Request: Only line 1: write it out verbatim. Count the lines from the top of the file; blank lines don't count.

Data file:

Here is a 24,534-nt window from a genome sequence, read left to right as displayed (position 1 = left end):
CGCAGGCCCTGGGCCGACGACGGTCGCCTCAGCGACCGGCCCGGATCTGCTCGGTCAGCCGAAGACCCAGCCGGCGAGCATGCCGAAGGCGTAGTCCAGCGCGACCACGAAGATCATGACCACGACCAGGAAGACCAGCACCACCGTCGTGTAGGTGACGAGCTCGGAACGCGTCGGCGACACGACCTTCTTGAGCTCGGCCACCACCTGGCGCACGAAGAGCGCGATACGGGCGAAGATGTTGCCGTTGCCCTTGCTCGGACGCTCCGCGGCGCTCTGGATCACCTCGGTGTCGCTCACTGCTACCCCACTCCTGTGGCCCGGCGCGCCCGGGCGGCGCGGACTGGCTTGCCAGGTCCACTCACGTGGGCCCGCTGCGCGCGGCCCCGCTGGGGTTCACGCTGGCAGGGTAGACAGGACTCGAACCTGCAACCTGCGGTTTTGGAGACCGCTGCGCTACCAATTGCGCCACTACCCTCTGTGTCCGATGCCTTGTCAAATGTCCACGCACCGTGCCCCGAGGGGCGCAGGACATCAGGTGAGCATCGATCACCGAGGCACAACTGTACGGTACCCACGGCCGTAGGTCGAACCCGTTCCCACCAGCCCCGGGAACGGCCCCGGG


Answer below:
Here is a 24,534-nt window from a genome sequence, read left to right as displayed (position 1 = left end):